October 07, 2013

Last week at a cloud session at Interop, Brian Butte, chief architect, financial services for AT&T, polled a room full of IT professionals, asking how many of them have back-end platforms that are less than 10 years old. Only three hands went up in the room of 25 or so.

“We’ve all got stuff that we’ve needed to change for years… by not changing them, we’re entrenching our past mistakes and limitations into the future,” Butte told the crowd.

Not only is transformation needed in back end platforms, but business models need to change to, Butte said. “Most systems are still based on a 1-800 inbound number. Customers now are interacting with businesses in new ways. They are using mobile apps, email, chat and social media,” Butte noted.

[See Related: How Banks Can Adopt the Cloud Securely]

Businesses need to change to accommodate these communication channels, and the cloud will enable that change, according to Butte. “The cloud is the platform that e-business tools are being built on… your mobile, your social media, your real-time analytics, they will all run on the cloud,” he explained.

For instance, the cloud is the best platform to enable a truly mobile-first strategy, Butte said. The agility and the flexibility of the cloud will help organizations deal with the necessity of constantly optimizing and releasing new versions of their apps for different operating systems, he pointed out.

But most organizations right now don’t have the necessary talent to be so dependent on the cloud, Butte said. “The biggest problem in the cloud today is that the pace of innovation is outstripping our expertise,” he told the audience.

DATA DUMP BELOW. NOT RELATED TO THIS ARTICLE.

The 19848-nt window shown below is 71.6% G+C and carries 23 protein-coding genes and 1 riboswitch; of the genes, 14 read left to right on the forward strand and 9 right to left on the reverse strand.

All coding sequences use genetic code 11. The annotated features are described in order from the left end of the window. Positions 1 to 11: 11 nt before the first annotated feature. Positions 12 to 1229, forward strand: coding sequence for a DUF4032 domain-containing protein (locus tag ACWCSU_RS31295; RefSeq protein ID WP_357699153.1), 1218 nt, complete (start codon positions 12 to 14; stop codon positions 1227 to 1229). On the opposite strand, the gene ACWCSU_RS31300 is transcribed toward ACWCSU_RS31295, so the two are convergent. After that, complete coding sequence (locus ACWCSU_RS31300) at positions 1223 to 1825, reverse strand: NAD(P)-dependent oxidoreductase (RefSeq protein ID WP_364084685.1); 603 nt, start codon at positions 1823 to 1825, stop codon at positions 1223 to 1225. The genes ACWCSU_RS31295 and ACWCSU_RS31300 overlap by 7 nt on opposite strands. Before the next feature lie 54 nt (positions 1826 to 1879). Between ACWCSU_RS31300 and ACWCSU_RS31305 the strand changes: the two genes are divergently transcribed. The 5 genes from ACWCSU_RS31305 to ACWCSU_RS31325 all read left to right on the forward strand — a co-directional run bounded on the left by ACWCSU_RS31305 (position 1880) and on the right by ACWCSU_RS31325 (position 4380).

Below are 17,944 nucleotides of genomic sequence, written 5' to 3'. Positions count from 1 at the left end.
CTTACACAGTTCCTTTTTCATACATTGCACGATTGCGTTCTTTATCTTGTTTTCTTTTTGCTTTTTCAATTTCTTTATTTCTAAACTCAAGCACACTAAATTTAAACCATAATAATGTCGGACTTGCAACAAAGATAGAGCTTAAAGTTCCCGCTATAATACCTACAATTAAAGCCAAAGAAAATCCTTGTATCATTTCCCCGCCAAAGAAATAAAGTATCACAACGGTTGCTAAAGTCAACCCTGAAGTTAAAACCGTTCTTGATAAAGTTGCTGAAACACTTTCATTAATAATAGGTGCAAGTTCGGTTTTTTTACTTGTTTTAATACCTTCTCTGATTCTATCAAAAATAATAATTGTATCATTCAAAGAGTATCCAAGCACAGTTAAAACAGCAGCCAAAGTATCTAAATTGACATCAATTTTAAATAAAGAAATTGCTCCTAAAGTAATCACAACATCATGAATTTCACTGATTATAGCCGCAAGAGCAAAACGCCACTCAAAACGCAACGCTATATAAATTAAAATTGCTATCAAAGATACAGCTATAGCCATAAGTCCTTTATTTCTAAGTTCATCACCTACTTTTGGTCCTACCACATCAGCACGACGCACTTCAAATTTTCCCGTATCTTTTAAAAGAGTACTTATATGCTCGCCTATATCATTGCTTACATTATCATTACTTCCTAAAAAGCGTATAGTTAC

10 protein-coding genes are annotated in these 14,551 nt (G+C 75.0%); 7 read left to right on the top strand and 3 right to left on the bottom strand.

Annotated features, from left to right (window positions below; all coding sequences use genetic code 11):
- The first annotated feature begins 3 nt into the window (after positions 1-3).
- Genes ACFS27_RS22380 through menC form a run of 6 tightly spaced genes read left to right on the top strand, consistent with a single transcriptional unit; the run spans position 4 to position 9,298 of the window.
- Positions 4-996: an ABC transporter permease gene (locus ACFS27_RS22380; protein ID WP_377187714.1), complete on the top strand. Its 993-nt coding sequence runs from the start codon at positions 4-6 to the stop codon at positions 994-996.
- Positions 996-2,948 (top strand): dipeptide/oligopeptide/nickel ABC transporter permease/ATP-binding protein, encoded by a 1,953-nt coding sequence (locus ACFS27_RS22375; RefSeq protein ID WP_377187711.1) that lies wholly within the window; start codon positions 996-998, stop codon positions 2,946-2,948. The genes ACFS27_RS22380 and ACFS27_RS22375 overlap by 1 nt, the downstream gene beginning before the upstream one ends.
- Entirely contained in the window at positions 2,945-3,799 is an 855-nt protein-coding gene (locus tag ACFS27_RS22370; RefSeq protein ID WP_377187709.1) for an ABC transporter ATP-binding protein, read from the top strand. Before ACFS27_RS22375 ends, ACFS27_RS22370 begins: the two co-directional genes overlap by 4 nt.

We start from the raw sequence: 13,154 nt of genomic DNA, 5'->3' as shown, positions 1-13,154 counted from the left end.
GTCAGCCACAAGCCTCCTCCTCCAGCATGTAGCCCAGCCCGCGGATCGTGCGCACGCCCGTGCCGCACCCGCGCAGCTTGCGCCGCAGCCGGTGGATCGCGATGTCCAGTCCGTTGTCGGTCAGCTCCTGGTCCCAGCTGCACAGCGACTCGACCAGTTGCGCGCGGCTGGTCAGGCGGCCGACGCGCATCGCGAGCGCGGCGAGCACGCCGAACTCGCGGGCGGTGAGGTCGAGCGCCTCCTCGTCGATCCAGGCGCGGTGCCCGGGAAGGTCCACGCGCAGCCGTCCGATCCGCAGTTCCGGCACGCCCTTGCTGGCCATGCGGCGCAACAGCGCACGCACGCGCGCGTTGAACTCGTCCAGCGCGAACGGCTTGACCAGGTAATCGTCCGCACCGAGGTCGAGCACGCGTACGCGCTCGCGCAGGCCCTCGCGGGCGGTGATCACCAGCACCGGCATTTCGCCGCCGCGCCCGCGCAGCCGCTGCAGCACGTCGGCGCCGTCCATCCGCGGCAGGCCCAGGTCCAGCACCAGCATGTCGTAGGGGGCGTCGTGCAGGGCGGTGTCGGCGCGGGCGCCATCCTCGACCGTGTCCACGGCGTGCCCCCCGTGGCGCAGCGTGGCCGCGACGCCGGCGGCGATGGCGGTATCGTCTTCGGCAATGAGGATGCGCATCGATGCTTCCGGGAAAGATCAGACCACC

And gaining that expertise is difficult without greater collaboration across organizations. One banking IT professional explained to Butte that keeping developers on the same page is his organization’s biggest challenge in the cloud, Butte related. When one developer figures something out, the tools need to be in place to share that knowledge across the organization, or else each individual and team will have to figure everything out on their own, Butte explained. Some IT organizations might not feel secure in using some third-party collaboration tools to disseminate new knowledge through the organization, but without them it will take much longer to move to the cloud, Butte remarked.

Butte also drew a line between the lack of necessary skills for enterprise cloud adoption and the current immigration situation in the U.S. Last year it took months for all of the H-1B visas available for foreign workers to be claimed, Butte noted, where as in 2007 it only took days. “Developers in China, India and Eastern Europe are staying there now,” he shared. “We are going to have get a lot better in targeted recruiting and training [for talent].”

ABOUT THE AUTHOR
Jonathan Camhi is a graduate of the City University of New York's Graduate School of Journalism, where he focused on international reporting and interned at the Hindustan Times in Delhi, ...